Art, architecture, history, travel

Jordan اَلأُرْدُنّ‎ Al-ʾUrdunn We left Cairo and flew to ‘Amman the captial of Jordan.

Jordan  al ‘Urdan  اَلأُرْدُنّ‎  Al-ʾUrdunn

 ‘Amman عمانis the capital of Jordan. Jordan is a Kingdom.  We flew from Cairo CAI to ‘Amman  AMM on Royal Jordanian. The Queen of Jordan attended Princeton in the United States. It is a very civilized country. The offices are very business like. We visited some airline offices collecting information for our next trip. At that time, it is not a very large city. Originally just a rail stop on the Hejaz railway. Msgr. Diviney, the priest who married us, had a nephew working in ‘Amman, as an architect. We didn’t have a chance to look him up. ‘Amman has grown considerably since then. It is now a city of several million. Like Rome it was originally laid out on seven hills.
Got my copy of Hans Wehr Arabic-English Dictionary. I carried it all the way back home, long before the days of Amazon when you can get any book you want from anywhere. We forgot to bring the pop tarts. We are getting very tired of falafel. The food is about the same as in Egypt except you might get a green salad if you are lucky. The climate here is different. The altitude is higher. Still a desert but not as hot as Cairo. Sometimes, they even get snow in the winter
I decided to get a haircut. The barber gave me an Iraqi magazine and a calendar. The censors took the magazine when we got to Israel, but they let me keep the calendar. It was here that I was introduced to the curious Eastern practice of hair threading.
map_maan_jordan 0385418957
We were waiting at the bus stop a man approached us. I said to him Wain al Ballad? How do we get downtown? He offered to show us around the old city. An elderly man, he seemed nice we decided to trust him. He took us to his office. We had tea.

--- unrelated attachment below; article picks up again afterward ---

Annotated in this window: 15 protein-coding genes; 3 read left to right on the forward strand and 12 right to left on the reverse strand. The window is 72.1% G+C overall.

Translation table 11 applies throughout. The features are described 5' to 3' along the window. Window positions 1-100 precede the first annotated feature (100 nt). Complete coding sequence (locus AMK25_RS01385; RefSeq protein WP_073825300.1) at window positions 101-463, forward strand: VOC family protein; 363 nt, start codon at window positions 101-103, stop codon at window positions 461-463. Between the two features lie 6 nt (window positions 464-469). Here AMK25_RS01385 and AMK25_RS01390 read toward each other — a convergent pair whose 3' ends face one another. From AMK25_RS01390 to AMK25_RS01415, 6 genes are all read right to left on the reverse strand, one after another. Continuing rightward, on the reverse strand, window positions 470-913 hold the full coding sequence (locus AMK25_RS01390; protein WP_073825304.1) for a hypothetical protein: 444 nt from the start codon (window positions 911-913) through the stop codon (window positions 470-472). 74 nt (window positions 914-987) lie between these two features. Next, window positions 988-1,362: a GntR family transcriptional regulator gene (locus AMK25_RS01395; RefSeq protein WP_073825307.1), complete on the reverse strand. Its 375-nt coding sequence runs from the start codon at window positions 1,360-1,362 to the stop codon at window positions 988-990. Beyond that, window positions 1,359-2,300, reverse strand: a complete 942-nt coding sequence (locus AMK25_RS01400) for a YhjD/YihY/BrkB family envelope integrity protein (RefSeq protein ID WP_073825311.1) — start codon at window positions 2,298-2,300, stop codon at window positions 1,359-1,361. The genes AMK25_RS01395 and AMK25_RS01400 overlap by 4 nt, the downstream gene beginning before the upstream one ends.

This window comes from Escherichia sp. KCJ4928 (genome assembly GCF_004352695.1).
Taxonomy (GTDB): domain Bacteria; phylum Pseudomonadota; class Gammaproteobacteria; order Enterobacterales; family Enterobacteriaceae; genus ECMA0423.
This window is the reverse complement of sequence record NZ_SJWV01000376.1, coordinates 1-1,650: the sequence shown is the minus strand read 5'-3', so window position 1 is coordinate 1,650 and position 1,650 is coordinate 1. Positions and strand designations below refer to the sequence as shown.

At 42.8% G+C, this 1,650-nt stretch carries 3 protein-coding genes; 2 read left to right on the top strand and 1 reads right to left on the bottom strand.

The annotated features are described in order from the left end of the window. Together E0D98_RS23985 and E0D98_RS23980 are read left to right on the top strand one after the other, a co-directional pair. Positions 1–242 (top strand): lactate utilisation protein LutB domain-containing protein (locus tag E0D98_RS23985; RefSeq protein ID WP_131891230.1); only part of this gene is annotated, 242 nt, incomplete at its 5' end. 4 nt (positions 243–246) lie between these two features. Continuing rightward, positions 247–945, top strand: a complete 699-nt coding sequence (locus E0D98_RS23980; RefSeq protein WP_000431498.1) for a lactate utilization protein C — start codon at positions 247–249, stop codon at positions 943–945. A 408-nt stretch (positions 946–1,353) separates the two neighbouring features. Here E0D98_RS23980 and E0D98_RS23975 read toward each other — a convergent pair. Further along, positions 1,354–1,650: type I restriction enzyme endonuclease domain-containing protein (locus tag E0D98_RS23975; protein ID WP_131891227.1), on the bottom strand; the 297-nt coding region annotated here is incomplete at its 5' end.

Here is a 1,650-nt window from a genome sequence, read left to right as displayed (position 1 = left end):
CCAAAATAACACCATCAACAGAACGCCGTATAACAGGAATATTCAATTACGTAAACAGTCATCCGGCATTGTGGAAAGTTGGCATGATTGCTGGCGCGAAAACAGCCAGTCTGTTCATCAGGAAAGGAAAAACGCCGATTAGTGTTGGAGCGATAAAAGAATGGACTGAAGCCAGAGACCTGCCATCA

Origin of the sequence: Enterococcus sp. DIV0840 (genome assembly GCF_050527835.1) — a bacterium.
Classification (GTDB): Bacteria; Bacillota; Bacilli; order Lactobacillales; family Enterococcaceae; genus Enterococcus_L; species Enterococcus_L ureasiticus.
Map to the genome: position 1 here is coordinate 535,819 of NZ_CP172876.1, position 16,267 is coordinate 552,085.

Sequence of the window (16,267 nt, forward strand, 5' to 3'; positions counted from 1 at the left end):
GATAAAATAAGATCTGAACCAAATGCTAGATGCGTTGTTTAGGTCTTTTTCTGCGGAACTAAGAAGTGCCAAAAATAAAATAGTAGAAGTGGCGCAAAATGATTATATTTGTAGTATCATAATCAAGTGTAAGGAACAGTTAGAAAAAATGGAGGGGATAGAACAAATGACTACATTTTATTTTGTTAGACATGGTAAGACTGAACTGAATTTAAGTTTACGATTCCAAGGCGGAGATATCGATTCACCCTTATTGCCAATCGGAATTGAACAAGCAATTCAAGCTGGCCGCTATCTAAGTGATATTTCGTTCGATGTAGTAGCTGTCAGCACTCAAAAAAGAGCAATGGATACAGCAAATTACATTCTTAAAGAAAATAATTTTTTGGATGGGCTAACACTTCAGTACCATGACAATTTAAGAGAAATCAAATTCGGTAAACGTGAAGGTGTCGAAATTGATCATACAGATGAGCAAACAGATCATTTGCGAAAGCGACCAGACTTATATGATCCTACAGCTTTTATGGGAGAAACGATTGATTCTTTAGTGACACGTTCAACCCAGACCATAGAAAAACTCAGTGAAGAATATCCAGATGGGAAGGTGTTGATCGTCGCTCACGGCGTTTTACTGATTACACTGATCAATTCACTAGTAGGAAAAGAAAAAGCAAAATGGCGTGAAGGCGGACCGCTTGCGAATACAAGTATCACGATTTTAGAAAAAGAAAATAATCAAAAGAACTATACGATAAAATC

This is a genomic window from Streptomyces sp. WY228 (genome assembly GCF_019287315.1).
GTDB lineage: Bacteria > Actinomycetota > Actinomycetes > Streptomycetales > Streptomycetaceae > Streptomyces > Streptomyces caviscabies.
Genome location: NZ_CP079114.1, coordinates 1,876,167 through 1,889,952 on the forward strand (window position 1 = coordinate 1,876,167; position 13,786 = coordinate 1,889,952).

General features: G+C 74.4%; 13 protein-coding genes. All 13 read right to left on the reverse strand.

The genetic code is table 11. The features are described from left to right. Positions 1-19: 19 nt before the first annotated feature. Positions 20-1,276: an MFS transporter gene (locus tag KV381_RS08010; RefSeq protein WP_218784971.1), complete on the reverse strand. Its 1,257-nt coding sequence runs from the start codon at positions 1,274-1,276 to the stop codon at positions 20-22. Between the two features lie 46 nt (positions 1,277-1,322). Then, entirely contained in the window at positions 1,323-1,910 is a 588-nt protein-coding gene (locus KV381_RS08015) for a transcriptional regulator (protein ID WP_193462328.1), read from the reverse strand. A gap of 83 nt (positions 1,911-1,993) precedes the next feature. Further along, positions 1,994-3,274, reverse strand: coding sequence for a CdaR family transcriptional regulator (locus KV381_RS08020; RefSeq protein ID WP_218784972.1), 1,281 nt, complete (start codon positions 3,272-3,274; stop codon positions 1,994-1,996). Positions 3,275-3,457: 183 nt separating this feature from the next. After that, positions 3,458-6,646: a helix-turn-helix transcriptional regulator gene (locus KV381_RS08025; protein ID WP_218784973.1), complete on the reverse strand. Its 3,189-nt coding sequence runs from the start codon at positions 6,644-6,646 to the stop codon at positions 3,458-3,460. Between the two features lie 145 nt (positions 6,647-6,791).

It turned out he had a business importing replacement windows to Jordan from the United States. The windows were made in Cincinnati, of all places. He wanted to talk to us about the United States and Ohio.  He had never been there. He introduced us to the people in his office. They had lots of questions, too. They were all so nice. We enjoyed our visit. They did show us the sites.
They add cardamon to the coffee here.  They have nice sweets and pastries, too. Tea is ubiquitous. Coffee is more expensive. Ninety percent of everything here is imported. The manufacturing base is almost nonexistent. They even sell slushies, just like in the US. A good deal in a hot country. We saw many trucks on the highway carrying freight to and from Syria. They grow oranges here.
‘Amman is an ancient city, a Greek and Roman colony, mentioned in the Bible as Philadelphia in the Decapolis. There are ruins and a Roman amphitheater downtown.  It has grown 10 times since we were there. There have been two wars, since we were there. King Hussein died in 1999.
We rented a  car and drove to Petra, Aqaba and could see Eilat in Israel. The power went out for a while. Luckily we had brought a flashlight with us. Petra is the ancient stone city of the Nabataeans. Like Machu Picchu has remained hidden until modern times (1810.) The rose-red city half as old as time. Carved into solid rock it is a true archeological marvel. It was the highlight of the trip. The entrance is hidden by a path through sheer rock. There was no hotel in Petra.
In Aqaba we rented a tent on the shore of the Red sea. We were only 12 miles from Saudi Arabia, but we didn’t have a visa. So we didn’t stop there. We did our laundry.
What no Surf? KT went swimming in the Red Sea, too cold for me. We decided to do something different. We saw little rotisserie chickens like in Germany–Wienerwald and Chinese food. We tried them both. This is truly and interesting place. Even the Chinese food tasted like falafel. I think it’s because of the oil. There must be a Chinese restaurant in every town in the world.
We were influenced by the movie Lawrence of Arabia and the book Seven Pillars of Wisdom. On the way back we stopped in Wadi rum, a desert oasis, to visit the Bedouins.
We had to leave Jordan by bus and cross the Allenby bridge over the Jordan river into Israel. It is impossible to cross the other way. A man invited us to visit him in Syria. We said maybe next time. I would love to visit Damascus. You cannot have an Israeli stamp in your passport. They are very serious about this. I had bought some tea cups like I had seen in Turkey and Russia. I left them in the waiting room. I can’t tell you what a stir that caused. The driver said you left a package at the bus stop? We had to drive back immediately and get it.
On the way to Jerusalem we drove by Jericho the oldest city in the world. The bible is coming alive here.
  • Do you like to travel?
  • What is your favorite country in the Middle East?
  • Do you know any other languages?
  • Does the current political situation make you afraid to travel there?

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